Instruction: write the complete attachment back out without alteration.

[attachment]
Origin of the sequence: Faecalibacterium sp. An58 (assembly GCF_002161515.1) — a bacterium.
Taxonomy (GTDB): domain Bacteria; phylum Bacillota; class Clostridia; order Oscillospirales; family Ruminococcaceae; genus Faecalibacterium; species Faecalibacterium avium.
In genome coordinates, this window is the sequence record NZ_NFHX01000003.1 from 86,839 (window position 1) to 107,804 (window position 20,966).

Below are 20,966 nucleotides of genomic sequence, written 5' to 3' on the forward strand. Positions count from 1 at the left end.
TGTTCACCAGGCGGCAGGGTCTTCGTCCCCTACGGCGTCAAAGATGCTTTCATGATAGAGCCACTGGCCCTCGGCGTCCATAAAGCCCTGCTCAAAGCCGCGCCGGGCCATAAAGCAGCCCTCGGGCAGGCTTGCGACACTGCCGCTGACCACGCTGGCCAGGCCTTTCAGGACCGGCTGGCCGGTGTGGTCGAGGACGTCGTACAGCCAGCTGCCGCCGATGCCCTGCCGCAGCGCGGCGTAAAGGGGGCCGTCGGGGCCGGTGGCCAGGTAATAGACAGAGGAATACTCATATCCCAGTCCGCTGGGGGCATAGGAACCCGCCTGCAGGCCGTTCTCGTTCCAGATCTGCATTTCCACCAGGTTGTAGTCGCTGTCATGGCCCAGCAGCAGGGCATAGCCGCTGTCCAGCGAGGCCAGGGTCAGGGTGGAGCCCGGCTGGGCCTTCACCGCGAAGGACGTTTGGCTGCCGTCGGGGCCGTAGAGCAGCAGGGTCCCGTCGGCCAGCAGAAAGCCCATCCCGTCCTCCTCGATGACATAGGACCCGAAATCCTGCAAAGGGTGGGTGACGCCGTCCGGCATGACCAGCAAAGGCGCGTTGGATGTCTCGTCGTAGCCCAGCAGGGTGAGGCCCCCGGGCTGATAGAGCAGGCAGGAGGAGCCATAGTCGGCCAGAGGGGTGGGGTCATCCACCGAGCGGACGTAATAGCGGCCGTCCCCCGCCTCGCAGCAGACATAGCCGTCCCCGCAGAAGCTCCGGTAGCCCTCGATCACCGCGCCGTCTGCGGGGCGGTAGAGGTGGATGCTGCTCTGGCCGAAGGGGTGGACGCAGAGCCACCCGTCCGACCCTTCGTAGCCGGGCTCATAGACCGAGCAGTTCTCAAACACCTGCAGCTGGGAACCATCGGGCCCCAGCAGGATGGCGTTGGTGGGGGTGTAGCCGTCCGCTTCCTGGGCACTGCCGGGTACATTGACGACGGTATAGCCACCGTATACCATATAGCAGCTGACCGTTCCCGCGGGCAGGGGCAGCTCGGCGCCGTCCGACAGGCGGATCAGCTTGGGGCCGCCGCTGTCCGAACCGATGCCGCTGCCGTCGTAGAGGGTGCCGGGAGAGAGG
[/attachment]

Origin of the sequence: Faecalibacterium sp. An58 (assembly GCF_002161515.1) — a bacterium.
Taxonomy (GTDB): domain Bacteria; phylum Bacillota; class Clostridia; order Oscillospirales; family Ruminococcaceae; genus Faecalibacterium; species Faecalibacterium avium.
In genome coordinates, this window is the sequence record NZ_NFHX01000003.1 from 86,839 (window position 1) to 107,804 (window position 20,966).

Below are 20,966 nucleotides of genomic sequence, written 5' to 3' on the forward strand. Positions count from 1 at the left end.
TGTTCACCAGGCGGCAGGGTCTTCGTCCCCTACGGCGTCAAAGATGCTTTCATGATAGAGCCACTGGCCCTCGGCGTCCATAAAGCCCTGCTCAAAGCCGCGCCGGGCCATAAAGCAGCCCTCGGGCAGGCTTGCGACACTGCCGCTGACCACGCTGGCCAGGCCTTTCAGGACCGGCTGGCCGGTGTGGTCGAGGACGTCGTACAGCCAGCTGCCGCCGATGCCCTGCCGCAGCGCGGCGTAAAGGGGGCCGTCGGGGCCGGTGGCCAGGTAATAGACAGAGGAATACTCATATCCCAGTCCGCTGGGGGCATAGGAACCCGCCTGCAGGCCGTTCTCGTTCCAGATCTGCATTTCCACCAGGTTGTAGTCGCTGTCATGGCCCAGCAGCAGGGCATAGCCGCTGTCCAGCGAGGCCAGGGTCAGGGTGGAGCCCGGCTGGGCCTTCACCGCGAAGGACGTTTGGCTGCCGTCGGGGCCGTAGAGCAGCAGGGTCCCGTCGGCCAGCAGAAAGCCCATCCCGTCCTCCTCGATGACATAGGACCCGAAATCCTGCAAAGGGTGGGTGACGCCGTCCGGCATGACCAGCAAAGGCGCGTTGGATGTCTCGTCGTAGCCCAGCAGGGTGAGGCCCCCGGGCTGATAGAGCAGGCAGGAGGAGCCATAGTCGGCCAGAGGGGTGGGGTCATCCACCGAGCGGACGTAATAGCGGCCGTCCCCCGCCTCGCAGCAGACATAGCCGTCCCCGCAGAAGCTCCGGTAGCCCTCGATCACCGCGCCGTCTGCGGGGCGGTAGAGGTGGATGCTGCTCTGGCCGAAGGGGTGGACGCAGAGCCACCCGTCCGACCCTTCGTAGCCGGGCTCATAGACCGAGCAGTTCTCAAACACCTGCAGCTGGGAACCATCGGGCCCCAGCAGGATGGCGTTGGTGGGGGTGTAGCCGTCCGCTTCCTGGGCACTGCCGGGTACATTGACGACGGTATAGCCACCGTATACCATATAGCAGCTGACCGTTCCCGCGGGCAGGGGCAGCTCGGCGCCGTCCGACAGGCGGATCAGCTTGGGGCCGCCGCTGTCCGAACCGATGCCGCTGCCGTCGTAGAGGGTGCCGGGAGAGAGG